Community Cycles recently became a recipient of a PEARL iZUMi GO Grant, funding that we set aside each year to support national and community-level groups seeking to make cycling more widespread. With our shared commitment to sustainability and using bikes as a force for good, we couldn’t think of a more deserving local partner. Read on for a more detailed look at how Community Cycles’ is shaping the broader Boulder community for the better.
The Mission: Reduce Impact, Build Community
Community Cycles was founded in 2006 with the mission of keeping bikes out of landfills but the concept has since grown to become a cornerstone of the Boulder cycling community. Today, the non-profit acts as Boulder County’s most committed player in making streets safer for bikes and expanding cycling infrastructure. The small-but-mighty Spruce Street HQ boasts an education-oriented DIY workshop, fully stocked with tools and overseen by mechanics, available to members to wrench on their own bikes. The organization also spearheads and supports numerous local events throughout the year, including the well-known Bike-to-Work Month, the B360 (a circle-Boulder-by-Bike festival), film screenings, and their annual membership party.
Community Cycles’ advocacy initiatives center on creating safer streets for cyclists, while promoting the idea of going by bike. Much of this work involves reviewing existing cycling and pedestrian infrastructure with a fine-tooth comb and making suggested improvements. Examples include making sure that sidewalks and/or bike paths connect in key areas, advocating for a covered bike shelter at the downtown bus station, and supporting protected bike lanes on main thoroughfares (lanes with more than a white line separating riders from traffic). In addition to such meticulous—but important—improvements, the organization also takes a more macro view and has seen several notable, larger scale projects come to life.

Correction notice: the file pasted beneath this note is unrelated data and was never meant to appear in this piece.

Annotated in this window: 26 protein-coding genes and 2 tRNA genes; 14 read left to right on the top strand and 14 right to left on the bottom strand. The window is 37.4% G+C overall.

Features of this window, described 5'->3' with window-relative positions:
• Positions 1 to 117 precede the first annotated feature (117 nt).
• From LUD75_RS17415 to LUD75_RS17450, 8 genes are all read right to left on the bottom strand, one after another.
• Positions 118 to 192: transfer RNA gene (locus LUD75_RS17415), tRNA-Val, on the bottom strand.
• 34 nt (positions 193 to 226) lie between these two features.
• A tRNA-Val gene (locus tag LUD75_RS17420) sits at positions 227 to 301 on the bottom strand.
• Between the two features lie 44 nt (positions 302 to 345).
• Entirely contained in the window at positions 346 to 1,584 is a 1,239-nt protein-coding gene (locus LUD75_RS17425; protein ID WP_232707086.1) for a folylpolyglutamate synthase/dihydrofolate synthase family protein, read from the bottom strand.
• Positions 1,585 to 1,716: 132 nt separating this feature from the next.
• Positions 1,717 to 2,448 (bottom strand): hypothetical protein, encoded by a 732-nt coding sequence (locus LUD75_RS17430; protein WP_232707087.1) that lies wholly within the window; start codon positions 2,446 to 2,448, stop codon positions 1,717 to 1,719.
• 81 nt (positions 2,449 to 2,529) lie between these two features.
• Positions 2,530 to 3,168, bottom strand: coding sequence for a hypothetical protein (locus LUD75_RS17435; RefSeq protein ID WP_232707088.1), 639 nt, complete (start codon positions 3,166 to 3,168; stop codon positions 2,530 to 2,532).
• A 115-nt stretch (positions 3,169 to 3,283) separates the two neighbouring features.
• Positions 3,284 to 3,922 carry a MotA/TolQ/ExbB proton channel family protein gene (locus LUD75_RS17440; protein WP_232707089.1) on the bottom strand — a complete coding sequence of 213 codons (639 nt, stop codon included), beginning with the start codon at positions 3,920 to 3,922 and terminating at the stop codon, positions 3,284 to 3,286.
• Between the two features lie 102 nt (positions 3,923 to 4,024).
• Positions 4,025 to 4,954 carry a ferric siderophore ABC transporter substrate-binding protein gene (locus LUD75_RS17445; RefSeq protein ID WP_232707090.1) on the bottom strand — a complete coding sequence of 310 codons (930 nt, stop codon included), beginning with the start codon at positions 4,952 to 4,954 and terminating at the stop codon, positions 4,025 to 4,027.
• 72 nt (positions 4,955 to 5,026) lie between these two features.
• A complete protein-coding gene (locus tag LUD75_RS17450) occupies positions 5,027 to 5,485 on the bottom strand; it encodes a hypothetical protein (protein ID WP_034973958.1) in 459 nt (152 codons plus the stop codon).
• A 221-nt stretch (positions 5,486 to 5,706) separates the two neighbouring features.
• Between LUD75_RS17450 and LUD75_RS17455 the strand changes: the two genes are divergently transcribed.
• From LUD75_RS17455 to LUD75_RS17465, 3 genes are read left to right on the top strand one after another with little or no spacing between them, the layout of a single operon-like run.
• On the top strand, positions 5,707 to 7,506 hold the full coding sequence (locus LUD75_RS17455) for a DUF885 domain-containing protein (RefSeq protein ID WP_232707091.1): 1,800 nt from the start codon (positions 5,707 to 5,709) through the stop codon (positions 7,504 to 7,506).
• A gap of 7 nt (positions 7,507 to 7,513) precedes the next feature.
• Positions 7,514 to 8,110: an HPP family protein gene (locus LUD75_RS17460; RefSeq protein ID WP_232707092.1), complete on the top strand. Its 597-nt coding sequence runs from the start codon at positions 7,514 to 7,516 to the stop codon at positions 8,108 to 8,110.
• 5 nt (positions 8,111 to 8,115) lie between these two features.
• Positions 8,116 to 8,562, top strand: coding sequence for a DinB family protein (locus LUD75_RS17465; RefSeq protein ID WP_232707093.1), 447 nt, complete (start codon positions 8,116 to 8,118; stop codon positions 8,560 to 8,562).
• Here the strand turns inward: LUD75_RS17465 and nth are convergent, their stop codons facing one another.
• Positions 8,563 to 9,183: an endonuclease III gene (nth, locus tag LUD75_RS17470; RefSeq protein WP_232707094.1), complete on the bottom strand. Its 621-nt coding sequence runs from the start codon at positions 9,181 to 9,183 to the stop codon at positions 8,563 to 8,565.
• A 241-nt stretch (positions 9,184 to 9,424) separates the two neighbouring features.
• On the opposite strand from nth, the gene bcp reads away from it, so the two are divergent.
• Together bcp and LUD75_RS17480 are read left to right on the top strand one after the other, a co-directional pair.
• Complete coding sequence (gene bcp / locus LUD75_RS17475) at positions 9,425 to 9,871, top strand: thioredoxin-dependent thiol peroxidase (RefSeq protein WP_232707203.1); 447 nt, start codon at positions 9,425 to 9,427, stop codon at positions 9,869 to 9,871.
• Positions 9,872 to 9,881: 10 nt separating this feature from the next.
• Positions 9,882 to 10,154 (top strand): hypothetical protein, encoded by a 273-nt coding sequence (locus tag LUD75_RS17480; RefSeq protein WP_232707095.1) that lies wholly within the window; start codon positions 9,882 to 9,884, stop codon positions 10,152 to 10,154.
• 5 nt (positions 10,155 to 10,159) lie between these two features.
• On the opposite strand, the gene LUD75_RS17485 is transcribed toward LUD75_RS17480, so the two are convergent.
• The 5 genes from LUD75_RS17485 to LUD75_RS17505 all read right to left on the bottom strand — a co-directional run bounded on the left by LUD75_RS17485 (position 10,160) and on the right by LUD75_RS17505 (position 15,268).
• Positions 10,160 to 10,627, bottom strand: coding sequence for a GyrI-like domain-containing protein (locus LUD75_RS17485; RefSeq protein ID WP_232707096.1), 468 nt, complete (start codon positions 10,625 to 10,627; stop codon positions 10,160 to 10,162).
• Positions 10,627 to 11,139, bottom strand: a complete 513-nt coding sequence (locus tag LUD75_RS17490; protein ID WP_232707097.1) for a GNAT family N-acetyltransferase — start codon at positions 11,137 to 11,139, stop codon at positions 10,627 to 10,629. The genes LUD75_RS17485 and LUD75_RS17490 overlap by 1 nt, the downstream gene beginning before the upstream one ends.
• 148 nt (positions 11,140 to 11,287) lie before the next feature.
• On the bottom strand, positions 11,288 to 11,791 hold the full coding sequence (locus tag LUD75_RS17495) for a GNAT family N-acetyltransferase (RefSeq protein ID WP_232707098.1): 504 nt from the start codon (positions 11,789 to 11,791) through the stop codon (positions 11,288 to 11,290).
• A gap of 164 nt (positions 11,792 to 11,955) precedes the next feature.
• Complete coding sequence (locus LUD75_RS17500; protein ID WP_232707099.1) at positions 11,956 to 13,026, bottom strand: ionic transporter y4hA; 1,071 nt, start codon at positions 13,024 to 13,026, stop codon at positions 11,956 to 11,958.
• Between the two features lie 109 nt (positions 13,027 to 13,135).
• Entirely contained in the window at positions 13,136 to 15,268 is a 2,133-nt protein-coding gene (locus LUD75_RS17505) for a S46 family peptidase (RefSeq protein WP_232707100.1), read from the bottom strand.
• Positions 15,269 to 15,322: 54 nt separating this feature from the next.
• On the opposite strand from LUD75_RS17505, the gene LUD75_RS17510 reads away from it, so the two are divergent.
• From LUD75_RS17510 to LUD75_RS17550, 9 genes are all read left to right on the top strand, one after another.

Recent wins like the implementation of 20mph is Plenty for residential streets is one example of how Community Cycles’ work has directly led to positive community impact. This safety measure provides more peace of mind to cyclists, pedestrians, and parents alike. But the non-profit doesn’t want to stop there. Community Cycles also wants council and funding to shift focus from neighborhood roads to major thoroughfares. Executive Director, Sue Prant, shared some insights into this process:
In an age where immediacy is emphasized, taking the long view for change is a worthwhile, if a (perhaps) unglamorous, pursuit but it is only through such steady, continued advocacy that real change happens. For this, we thank our hardworking friends at Community Cycles.
Community Cycles’ DIY Bike Shop is at the center of its education initiatives. It’s here that members can reserve a bike stand and gain access to the shop’s tools, parts and knowledgeable mechanics. The non-profit believes that learning to work on one’s own bike is an essential skill; not only can knowing even the basics save routine riders a lot of money, but developing a working knowledge of how to troubleshoot issues with one’s bike is fundamentally empowering. While employed mechanics are available during reservation-based work hours, the shop also offers a host of classes that provide more structured overviews, from Maintenance 101 to a Complete Mechanics series.